As founding chef of San Francisco’s fabled Greens restaurant, Deborah Madison showed America that “vegetarian” wasn’t synonymous with brown, heavy, and tasteless, but rather that it could be colorful, flavorful, sophisticated, and cutting-edge. Her books conveyed that message to a wider audience. Even my brother, who has never eaten a vegetarian meal in his life, came up with Ms. Madison’s The Savory Way for me as a birthday present one year. Wow. And her classic Vegetarian Cooking for Everyone opened the door for books like Mark Bittman’s How to Cook Everything Vegetarian.

In Vegetarian Suppers from Deborah Madison’s Kitchen, the word “suppers” is actually misleading. Ms. Madison provides 100 main-dish recipes with suggestions for accompaniments (including wines and desserts), but no recipes for anything but the main dishes. (She points out that recipes for the accompanying soups, salads, side dishes and desserts can be found in two of her previous cookbooks, Vegetarian Cooking for Everyone and Local Flavors.) Again, I have no problem with this, but wish the book had been called Vegetarian Main Dishes from Deborah Madison’s Kitchen instead to avoid confusion.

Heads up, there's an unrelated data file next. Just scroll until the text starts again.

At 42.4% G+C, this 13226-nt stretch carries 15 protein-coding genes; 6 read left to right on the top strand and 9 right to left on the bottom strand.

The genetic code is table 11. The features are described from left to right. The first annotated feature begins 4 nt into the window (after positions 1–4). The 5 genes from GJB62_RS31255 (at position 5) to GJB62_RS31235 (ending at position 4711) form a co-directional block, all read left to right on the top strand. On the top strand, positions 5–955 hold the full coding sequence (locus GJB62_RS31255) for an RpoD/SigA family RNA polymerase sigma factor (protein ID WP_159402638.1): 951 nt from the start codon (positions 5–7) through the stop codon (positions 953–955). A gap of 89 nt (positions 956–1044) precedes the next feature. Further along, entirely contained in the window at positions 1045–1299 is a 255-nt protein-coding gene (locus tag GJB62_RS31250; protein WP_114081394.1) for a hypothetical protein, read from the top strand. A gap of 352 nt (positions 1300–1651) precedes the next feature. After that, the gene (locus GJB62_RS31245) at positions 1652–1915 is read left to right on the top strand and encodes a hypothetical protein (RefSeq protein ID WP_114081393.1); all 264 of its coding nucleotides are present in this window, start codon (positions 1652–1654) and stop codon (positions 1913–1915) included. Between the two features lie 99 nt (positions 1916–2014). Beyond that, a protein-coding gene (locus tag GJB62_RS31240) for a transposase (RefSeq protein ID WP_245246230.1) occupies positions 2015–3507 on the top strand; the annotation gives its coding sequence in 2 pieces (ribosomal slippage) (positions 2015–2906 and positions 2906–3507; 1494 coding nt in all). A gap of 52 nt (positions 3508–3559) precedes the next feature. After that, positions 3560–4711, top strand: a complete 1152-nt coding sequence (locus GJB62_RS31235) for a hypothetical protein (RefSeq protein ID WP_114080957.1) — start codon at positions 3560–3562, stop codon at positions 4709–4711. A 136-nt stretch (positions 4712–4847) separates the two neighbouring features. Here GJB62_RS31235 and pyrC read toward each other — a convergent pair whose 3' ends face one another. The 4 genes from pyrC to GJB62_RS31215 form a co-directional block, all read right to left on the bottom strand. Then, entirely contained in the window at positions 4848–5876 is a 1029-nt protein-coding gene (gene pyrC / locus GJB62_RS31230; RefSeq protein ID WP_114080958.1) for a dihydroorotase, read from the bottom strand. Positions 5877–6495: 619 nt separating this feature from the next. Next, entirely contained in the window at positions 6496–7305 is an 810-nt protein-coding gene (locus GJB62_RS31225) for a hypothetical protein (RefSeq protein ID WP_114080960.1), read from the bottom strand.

Within the category of main dishes, chapters cover a wealth of options: savory pies and gratins; vegetable stews and braises; pasta with vegetables; crepes and fritters; tofu and tempeh; eggs; hearty cool-weather dishes; light meals for warm weather; and supper sandwiches. There is also a section called “Pantry Foods” with Ms. Madison’s no-nonsense take on what staples to keep in your pantry and what to avoid. And there’s a fantastic chapter of basic recipes for condiments and sauces (from guacamole and tomato sauce to harissa and tapenade); polenta, rice, and beans; and stocks and seasonings (mushroom stock, porcini powder, and stock for stir-fries).

The book’s presentation is great, with plenty of color photos of both finished dishes and “mood shots” scattered throughout. And the recipes! Green Rice with Roasted Green Chiles and Leeks; Polenta Squares with Gorgonzola Cream, Braised Greens, and Cannellini Beans; Frittata with Sauteed Artichokes; Spicy Tofu with Thai Basil and Coconut Rice Cakes; Lemony Risotto Croquettes with Slivered Snow Peas, Asparagus, and Leeks; Winter Squash Lasagne with Sage, Walnuts, and Black Kale; Dried Porcini and Fresh Mushroom Tart; Sweet Potato Gratin with Onions and Sage; Neelam’s Festive Rice Pilaf; Wine-Braised Lentils over Toast with Spinach and Red Pearl Onions; Yellow Peppers Stuffed with Quinoa, Corn, and Feta Cheese.Yum!!!!